(Also see Overview of Congenital GI Anomalies.)
Gastroschisis is protrusion of the abdominal viscera through a full-thickness abdominal wall defect, usually to the right of the umbilical cord insertion.
The estimated incidence is 1 in 2500 live births (more common than omphalocele). In gastroschisis, unlike omphalocele, there is no membranous covering over the intestine, which is markedly edematous and erythematous and is often enclosed in a fibrin mat. These findings indicate long-standing inflammation due to the intestine being directly exposed to amniotic fluid (ie, chemical peritonitis). Infants with gastroschisis have low incidence of associated congenital anomalies (10%) other than malrotation.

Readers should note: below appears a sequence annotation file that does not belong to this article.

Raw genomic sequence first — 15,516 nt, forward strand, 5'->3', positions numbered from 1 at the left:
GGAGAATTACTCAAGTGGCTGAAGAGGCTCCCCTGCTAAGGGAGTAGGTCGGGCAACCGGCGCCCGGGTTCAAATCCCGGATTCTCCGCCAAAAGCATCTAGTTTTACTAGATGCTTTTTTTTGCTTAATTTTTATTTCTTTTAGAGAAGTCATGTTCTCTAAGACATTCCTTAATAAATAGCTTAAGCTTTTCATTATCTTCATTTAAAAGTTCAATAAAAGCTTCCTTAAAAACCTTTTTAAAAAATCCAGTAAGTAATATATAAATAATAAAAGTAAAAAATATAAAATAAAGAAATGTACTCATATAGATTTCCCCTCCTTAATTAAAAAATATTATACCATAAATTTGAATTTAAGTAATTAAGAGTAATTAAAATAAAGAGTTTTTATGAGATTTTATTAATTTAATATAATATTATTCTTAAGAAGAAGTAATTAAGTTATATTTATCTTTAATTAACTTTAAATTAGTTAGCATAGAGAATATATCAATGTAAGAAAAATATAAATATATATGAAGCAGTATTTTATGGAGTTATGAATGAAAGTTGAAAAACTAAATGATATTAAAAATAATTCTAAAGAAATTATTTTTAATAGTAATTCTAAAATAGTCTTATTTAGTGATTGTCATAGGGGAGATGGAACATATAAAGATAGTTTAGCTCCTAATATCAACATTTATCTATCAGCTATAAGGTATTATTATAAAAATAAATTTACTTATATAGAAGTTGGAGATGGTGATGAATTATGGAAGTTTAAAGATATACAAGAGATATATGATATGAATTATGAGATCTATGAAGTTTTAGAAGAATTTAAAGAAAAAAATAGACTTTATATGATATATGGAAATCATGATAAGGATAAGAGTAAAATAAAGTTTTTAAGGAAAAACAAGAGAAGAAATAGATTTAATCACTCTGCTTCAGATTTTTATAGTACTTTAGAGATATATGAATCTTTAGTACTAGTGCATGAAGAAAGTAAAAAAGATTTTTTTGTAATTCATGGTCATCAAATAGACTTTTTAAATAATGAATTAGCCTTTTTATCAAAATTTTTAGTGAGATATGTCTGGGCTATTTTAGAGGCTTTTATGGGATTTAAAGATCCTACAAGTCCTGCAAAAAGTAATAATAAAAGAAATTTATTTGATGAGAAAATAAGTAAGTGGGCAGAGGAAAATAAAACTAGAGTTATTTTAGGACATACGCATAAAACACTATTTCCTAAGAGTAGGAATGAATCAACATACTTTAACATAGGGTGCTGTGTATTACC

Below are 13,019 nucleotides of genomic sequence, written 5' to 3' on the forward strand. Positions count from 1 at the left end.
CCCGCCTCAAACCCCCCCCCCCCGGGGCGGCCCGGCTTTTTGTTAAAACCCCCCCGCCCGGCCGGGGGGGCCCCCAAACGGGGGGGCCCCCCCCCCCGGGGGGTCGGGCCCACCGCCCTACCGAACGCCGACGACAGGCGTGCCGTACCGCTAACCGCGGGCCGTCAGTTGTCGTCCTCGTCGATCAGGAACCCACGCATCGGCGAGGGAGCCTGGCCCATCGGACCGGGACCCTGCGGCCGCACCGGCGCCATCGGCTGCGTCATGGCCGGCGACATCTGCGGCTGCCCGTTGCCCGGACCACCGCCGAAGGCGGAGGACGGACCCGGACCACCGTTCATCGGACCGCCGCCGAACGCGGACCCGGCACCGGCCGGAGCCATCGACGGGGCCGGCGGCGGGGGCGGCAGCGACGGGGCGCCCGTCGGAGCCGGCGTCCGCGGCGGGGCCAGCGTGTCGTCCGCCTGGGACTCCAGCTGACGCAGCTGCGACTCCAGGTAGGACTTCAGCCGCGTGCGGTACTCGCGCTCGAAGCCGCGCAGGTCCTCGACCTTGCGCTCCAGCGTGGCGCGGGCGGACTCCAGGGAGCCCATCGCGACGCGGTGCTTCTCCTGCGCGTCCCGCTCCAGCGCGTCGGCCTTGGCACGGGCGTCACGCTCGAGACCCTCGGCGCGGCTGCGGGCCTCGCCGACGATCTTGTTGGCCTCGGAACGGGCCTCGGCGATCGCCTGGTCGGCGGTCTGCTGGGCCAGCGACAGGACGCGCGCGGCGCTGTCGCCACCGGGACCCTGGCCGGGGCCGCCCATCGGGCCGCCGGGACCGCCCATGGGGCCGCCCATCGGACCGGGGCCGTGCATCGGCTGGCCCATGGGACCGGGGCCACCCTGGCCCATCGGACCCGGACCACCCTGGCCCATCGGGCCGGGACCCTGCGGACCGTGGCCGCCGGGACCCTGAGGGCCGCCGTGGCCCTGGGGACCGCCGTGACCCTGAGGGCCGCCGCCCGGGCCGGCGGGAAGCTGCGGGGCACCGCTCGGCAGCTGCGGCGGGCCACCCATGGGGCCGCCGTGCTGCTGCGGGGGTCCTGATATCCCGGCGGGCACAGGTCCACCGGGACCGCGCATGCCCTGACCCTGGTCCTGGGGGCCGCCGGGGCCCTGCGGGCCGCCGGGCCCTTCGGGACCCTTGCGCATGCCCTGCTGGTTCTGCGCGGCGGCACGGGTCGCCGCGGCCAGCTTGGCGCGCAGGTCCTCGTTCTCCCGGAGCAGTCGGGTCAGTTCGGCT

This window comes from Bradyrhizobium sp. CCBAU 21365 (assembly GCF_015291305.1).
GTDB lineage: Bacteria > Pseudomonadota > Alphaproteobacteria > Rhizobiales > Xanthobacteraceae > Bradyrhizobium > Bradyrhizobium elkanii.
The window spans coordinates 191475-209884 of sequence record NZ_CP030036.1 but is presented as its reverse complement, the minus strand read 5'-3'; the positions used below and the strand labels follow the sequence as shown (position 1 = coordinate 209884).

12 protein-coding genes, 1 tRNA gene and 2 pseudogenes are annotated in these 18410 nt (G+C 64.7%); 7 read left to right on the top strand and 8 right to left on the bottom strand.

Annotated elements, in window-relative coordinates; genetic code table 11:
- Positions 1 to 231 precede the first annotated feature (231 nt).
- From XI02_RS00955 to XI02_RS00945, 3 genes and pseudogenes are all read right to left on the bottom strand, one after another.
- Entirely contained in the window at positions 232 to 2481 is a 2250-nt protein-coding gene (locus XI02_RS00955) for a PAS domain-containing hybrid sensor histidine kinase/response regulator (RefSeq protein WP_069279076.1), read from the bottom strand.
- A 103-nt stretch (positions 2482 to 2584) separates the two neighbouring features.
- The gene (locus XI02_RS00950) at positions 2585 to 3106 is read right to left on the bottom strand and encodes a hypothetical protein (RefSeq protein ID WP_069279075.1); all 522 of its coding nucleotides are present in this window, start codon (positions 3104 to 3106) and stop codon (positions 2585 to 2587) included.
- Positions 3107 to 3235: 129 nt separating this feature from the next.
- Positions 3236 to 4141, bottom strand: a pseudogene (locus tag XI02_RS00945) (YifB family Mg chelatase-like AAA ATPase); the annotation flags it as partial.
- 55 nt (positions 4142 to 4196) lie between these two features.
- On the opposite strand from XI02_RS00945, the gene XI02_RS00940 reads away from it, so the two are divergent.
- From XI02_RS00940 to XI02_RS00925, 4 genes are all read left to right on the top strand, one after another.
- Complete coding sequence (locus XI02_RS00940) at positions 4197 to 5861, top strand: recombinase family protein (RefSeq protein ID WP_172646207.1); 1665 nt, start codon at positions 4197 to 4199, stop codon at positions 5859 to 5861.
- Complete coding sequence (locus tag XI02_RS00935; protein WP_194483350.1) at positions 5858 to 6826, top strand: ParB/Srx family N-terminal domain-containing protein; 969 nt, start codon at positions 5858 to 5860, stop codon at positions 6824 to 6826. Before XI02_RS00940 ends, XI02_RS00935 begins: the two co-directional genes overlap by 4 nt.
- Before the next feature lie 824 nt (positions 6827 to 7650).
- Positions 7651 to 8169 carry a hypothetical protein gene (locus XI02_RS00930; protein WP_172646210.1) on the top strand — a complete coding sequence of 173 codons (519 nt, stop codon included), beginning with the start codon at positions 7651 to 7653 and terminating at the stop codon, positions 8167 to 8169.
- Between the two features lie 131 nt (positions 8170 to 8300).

As in omphalocele, gastroschisis can be detected by prenatal ultrasonography, and delivery should take place at a tertiary care center.
Surgery is similar to that for omphalocele. It often takes several weeks before GI function recovers and oral feedings can be given; occasionally, infants have long-term problems caused by abnormal intestinal motility.